What is a chest infection?
A chest infection is an infection of the lungs.
If the infection is in the smaller air sacs of the lungs —known as the alveoli— it is called pneumonia. If it is in the larger airways — known as the bronchi — it is called bronchitis. The airways become swollen and make more mucus or pus which blocks the airways and makes it hard to breathe.
Chest infections can be spread to others when an infected person coughs or sneezes.
They are more common in:
- babies and young children
- pregnant women
- elderly people
- people with long-term health conditions or weakened immune systems
What are the symptoms of a chest infection?
The most common symptoms of a chest infection are:
- cough, with or without brown, yellow or green mucous (phlegm) or blood
- rapid or difficult breathing (breathlessness)
- fever (sweating, shivering, chills)
- fast heartbeat
- general body aches and pains
- chest pain or tightness
- feeling unwell and more tired than usual
CHECK YOUR SYMPTOMS — Use our Symptom Checker and find out if you need to seek medical help.
When should I see my doctor?
You should see a doctor straight away, or go to a hospital emergency department, if:
- you are short of breath
- it hurts to breathe
- you have a very high fever
- you are coughing up a lot of phlegm
- there is blood in the phlegm
- your symptoms are not improving or they are getting worse
- you have a heart or lung disease, such as heart failure or asthma
What causes chest infections?
Chest infections are usually caused by either bacteria or viruses. Pneumonia is often caused by bacteria, and bronchitis is often caused by viruses. Occasionally, chest infections can be caused by fungi.
How are chest infections diagnosed?
Your doctor will take your medical history, listen to your breathing, and may order blood tests, a test of your phlegm, or a chest x-ray. They might also do a lung function test or take a swab to work out the cause of your infection.
How are chest infections treated?
Often chest infections don’t need any medical treatment. But in some cases, antibiotics are needed. Only bacterial infections respond to treatment with antibiotics — they will not help viral infections. If you are prescribed antibiotics you must take the full course even if you feel better after 2 to 3 days.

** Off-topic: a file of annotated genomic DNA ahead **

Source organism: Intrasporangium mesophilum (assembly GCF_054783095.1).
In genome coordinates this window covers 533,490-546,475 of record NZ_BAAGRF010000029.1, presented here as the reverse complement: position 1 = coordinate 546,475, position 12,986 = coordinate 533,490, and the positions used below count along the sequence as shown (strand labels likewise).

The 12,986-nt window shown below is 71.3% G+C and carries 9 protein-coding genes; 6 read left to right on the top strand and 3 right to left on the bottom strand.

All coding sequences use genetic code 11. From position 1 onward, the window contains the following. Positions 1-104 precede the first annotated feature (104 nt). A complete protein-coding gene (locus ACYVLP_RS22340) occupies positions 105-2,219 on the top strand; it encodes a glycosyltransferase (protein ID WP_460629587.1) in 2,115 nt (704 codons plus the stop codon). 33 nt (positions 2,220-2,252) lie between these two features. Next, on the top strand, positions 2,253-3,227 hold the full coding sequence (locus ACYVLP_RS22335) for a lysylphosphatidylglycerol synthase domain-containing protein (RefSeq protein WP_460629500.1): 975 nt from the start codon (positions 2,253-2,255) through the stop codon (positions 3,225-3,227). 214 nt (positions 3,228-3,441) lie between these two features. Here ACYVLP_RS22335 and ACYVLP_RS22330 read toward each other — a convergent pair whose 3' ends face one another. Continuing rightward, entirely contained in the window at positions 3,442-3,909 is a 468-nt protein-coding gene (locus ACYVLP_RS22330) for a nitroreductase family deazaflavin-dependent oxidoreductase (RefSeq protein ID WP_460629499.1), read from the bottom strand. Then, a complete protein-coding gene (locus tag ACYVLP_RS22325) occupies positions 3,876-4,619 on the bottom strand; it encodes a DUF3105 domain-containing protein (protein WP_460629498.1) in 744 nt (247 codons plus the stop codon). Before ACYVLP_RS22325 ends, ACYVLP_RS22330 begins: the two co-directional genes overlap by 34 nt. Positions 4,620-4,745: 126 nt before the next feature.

Pneumonia can be life threatening for some people. Babies, young children and older adults may need to be looked after in hospital if they have pneumonia.
If you have a chest infection, you can look after yourself by:
- getting plenty of rest
- drinking plenty of fluids
- taking painkillers if needed such as paracetamol or ibuprofen for pain and fever
- not smoking and limiting your exposure to cigarette smoke
Inhaling steam and raising your head with a pillow in bed can help to ease the symptoms. You can also talk to your pharmacist about whether a decongestant medicine might help.
Can chest infections be prevented?
You can reduce the risk of getting a chest infection, or of passing one on, by:
- washing your hands with soapy water after coughing, sneezing and using tissues
- covering your mouth when you cough or sneeze, and dispose of used tissues in the rubbish bin straight away
- not attending work, school or day care while feeling unwell
- quitting smoking if you smoke
- limiting alcohol
- eating healthy food
Your doctor may recommend vaccination against the flu (influenza) or pneumococcal infections, particularly for babies, elderly people, pregnant women or people with long-term health conditions.
If you think you are at high risk of chest infections, talk to your doctor.
Resources and support
If you need to know more about chest infections, or to get advice, call healthdirect on 1800 022 222 to speak with a registered nurse, 24 hours, 7 days.
Learn more here about the development and quality assurance of healthdirect content.
Last reviewed: February 2019